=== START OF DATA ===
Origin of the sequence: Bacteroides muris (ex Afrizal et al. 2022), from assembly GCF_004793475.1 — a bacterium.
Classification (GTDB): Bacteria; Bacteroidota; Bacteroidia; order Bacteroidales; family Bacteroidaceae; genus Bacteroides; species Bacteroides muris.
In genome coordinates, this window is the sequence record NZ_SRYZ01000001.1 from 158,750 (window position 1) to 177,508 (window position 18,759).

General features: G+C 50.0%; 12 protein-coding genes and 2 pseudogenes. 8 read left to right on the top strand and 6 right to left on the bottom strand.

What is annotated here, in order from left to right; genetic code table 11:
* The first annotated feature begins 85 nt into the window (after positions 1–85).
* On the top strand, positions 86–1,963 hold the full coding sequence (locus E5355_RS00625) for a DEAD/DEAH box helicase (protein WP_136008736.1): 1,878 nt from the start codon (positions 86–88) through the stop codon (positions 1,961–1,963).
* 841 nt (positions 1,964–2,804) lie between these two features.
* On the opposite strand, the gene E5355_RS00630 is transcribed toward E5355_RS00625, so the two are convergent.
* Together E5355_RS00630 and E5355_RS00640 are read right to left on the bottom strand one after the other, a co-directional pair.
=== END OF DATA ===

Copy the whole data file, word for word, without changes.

Origin of the sequence: Bacteroides muris (ex Afrizal et al. 2022), from assembly GCF_004793475.1 — a bacterium.
Classification (GTDB): Bacteria; Bacteroidota; Bacteroidia; order Bacteroidales; family Bacteroidaceae; genus Bacteroides; species Bacteroides muris.
In genome coordinates, this window is the sequence record NZ_SRYZ01000001.1 from 158,750 (window position 1) to 177,508 (window position 18,759).

General features: G+C 50.0%; 12 protein-coding genes and 2 pseudogenes. 8 read left to right on the top strand and 6 right to left on the bottom strand.

What is annotated here, in order from left to right; genetic code table 11:
* The first annotated feature begins 85 nt into the window (after positions 1–85).
* On the top strand, positions 86–1,963 hold the full coding sequence (locus E5355_RS00625) for a DEAD/DEAH box helicase (protein WP_136008736.1): 1,878 nt from the start codon (positions 86–88) through the stop codon (positions 1,961–1,963).
* 841 nt (positions 1,964–2,804) lie between these two features.
* On the opposite strand, the gene E5355_RS00630 is transcribed toward E5355_RS00625, so the two are convergent.
* Together E5355_RS00630 and E5355_RS00640 are read right to left on the bottom strand one after the other, a co-directional pair.